An employee who claims his 401(k) account lost value can sue the plan administrator for failure to follow the employee’s investment instructions.
On Feb. 20, the U.S. Supreme Court said in LaRue v. DeWolff, Boberg & Associates Inc. that the employee’s allegations stated a claim for breach of fiduciary duty in violation of § 502(a)(2) of the federal ERISA statute.
The high court reversed a 2006 decision by the Richmond-based 4th U.S. Circuit Court of Appeals that dismissed the employee’s suit. The Supreme Court rejected the 4th Circuit’s reasoning that the statute at issue did not provide a remedy for individual investors, only for an ERISA plan as a whole.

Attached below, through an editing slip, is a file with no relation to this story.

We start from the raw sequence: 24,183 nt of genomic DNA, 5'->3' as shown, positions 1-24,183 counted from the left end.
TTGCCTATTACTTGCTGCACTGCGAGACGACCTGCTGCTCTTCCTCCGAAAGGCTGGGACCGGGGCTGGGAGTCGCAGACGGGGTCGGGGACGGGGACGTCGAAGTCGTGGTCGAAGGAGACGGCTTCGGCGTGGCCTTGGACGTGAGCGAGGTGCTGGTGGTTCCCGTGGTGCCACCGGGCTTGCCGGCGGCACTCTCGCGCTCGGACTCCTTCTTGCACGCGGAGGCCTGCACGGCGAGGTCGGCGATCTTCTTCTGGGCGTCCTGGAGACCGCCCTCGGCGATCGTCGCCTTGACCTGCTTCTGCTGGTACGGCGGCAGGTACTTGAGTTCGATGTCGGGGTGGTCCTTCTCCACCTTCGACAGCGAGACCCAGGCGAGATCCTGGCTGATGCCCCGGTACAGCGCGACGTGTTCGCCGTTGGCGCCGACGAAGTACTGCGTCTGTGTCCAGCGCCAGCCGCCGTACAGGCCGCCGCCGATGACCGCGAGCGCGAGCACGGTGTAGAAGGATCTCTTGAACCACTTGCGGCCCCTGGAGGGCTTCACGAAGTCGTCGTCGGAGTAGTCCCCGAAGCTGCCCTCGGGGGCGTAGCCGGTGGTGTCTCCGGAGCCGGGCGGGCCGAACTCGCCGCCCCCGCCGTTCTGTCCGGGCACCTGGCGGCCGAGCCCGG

The retirement landscape has shifted from defined-benefit to defined-contribution plans, the Supreme Court said. Today’s 401(k) plans use individual investor accounts to fund retirement benefits. Under the Supreme Court’s ERISA interpretation, a plan participant’s individual account holds plan assets, so the individual can use the statutory remedy for an injury to the plan from a breach of fiduciary duty.